The trouble with grandparents or the trouble with *my* parents

As we were leaving my parents’ house the other day, I noticed the storm had blown a huge piece of paper around my tire.  I picked it up and started walking towards the community garbage can, across the street and down the alley, passed two houses.  The boys were playing in the front yard with my parents were keeping an eye on them as well as pulling weeds.  I dumped the trash and started walking back.  I noticed the boys were playing on the corner, on the curb that flowed into the street.  Not a place I wanted my children.

Then I watched as Tornado A saw me and started into the street, only to be sidetracked by the giant puddle in the middle of the street.

“NO!  NO!  THE BABY!  THE BABY!  GET HIM!” I screamed.

I ran.

I ran as fast as I could,  but I was slowed down by my flip-flops and the soft mud.  A cold and sickening thought occurred to me as I ran.  I could see through the chain link fence on my left, through the school yard to the end of the street, but I couldn’t see to my right because of concrete backyard walls to see the other end of the street.  And I knew if a car came from that direction, I would be too late.  I pushed harder.

I watched my father stand up, take in the situation, walk into the street, and pick up Tornado A, carrying him back to safety.  All with a slowness that made me growl.

I ran across the street, glancing to make sure I wasn’t going to be hit by a car.

I opened my mouth as I stormed onto the sidewalk.

My dad (still holding Tornado A): Look at your Mommy!  I bet she hasn’t run like that since high school.  (He chuckled.  He f-ing chuckled.)  She was so worried.  There weren’t any cars coming, Fae.  I had it under control.

Me: YOU had it under control?!!! If YOU had it under control, my child would not have been in the street!!!  (I grabbed Tornado A out of his arms.)  What is wrong with you?! Haven’t you learned anything after three children?!  You are not going to watch my children again!

Do you know how hard it is to yell at someone who is taller, bigger, and more imposing than you?  He might be retired, but my Dad still has the aura of Cop hanging on him. Do you know how hard it is to yell at someone who was the imposing authority in your life for your childhood, one that held the balance of justice and law in the house?

I must have sounded like I was five years old, in pig tails and a pink dress, scolding my daddy for letting my Teddy get wet.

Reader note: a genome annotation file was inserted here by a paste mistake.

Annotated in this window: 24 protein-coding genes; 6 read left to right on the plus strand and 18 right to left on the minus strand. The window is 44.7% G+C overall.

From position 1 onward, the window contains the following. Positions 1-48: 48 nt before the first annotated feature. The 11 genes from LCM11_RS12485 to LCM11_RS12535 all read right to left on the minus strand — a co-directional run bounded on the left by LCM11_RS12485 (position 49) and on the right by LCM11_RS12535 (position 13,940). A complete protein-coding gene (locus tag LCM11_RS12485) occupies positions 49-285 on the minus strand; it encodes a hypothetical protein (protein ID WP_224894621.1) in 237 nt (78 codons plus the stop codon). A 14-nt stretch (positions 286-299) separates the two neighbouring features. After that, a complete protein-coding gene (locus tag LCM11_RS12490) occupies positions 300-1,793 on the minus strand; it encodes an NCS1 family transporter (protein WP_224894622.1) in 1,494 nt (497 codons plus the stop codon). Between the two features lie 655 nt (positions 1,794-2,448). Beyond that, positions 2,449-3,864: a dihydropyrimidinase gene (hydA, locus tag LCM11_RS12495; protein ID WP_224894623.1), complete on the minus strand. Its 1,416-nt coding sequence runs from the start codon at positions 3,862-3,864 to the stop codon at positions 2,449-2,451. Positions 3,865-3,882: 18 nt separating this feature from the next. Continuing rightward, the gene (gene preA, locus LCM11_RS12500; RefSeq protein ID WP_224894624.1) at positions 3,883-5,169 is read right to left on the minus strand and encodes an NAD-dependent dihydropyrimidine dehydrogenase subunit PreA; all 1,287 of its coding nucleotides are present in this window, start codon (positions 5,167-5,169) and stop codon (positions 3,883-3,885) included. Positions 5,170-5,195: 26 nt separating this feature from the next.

Because my Dad chuckled again.

My Dad: You don’t mean that.

I did what any sane parent would do in this situation.


I called in the higher authority.

My Mom: T, keep a better eye on the boys.  Fae, your father knew what he was doing.

Yeah, knew what he was doing.  Right.  Three kids and he still acts sometimes like the stories of my babyhood.  Come to think of it, sometimes so does she.

My parents acted like they didn’t know a damn thing when it came to raising a baby.  When my Mom was pregnant with me, they went skiing.  The doctor told them no, but since he originally said yes, they went any ways. Thank God, it rained.  She refurnished a dresser for me, using paint stripper and white paint, while she was pregnant.  She used chemical oven cleaner while she was pregnant with me.  My dad insisted on doing my first diaper change and then proceeded to get poop all over every item on the cart, the cart, and me.  My Mom stuck to a strict four-hour feeding cycle, which would have been fine if I didn’t sleep through the night, and she ignored doctor’s orders to wake me up to feed me in the middle of the night.  (Now we all hate to wake sleeping babies, but I was nearly failure to thrive.)  No one will admit who held the door and who held me when a hotel door slammed on my head, causing “the most interesting shades of purple and red,” and then no one took me to the hospital.  My Dad was on watch when I did my first roll . . . off of the couch and into the corner of the coffee table.  Sure, I could swim before I could walk, but I also received my first sun burn before my first birthday.  I swallowed a tack.

Yup, my parents were child-raising geniuses.  I’d forgive them if they were teenagers.  They weren’t.  They got better though.  The only crazy thing my mom did while pregnant with my little brother was lie about her pregnancy to ride the Matterhorn Bobsleds at Disneyland.

Maybe I should start looking for another sitter. . . .

4 Responses to “The trouble with grandparents or the trouble with *my* parents”

  1. jc Says:

    I see another teevee show coming along. Crap The Grandparents Do.

    “had it under control”
    Oh mawd. Yeah, ok. Maybe you can get sitters for your kiddos AND your parents. 2 sitters, at least. Several, actually.

  2. TheKitchenWitch Says:

    Seething at the carelessness. But my father is the exact same way.

  3. zeemaid Says:

    I can just imagine your panic. I hate it when they make you feel like you’re overreacting.

    Still I guess you could look at it that you survived! 😉

  4. Multifarious meanderings Says:

    I’ve had great fun reading your blog. This post reminded me of when I came out of a shopping mall in Florida to see my father-in-law crouching on the ground beside the “Please don’t feed the alligators” sign. On closer inspection, I discovered him handfeeding onion rings to an alligator with my delighted three and a half year old son. I was asked to stop being so hysterical. So don’t worry, you’re not alone….

Leave a Reply

Fill in your details below or click an icon to log in: Logo

You are commenting using your account. Log Out /  Change )

Google photo

You are commenting using your Google account. Log Out /  Change )

Twitter picture

You are commenting using your Twitter account. Log Out /  Change )

Facebook photo

You are commenting using your Facebook account. Log Out /  Change )

Connecting to %s

%d bloggers like this: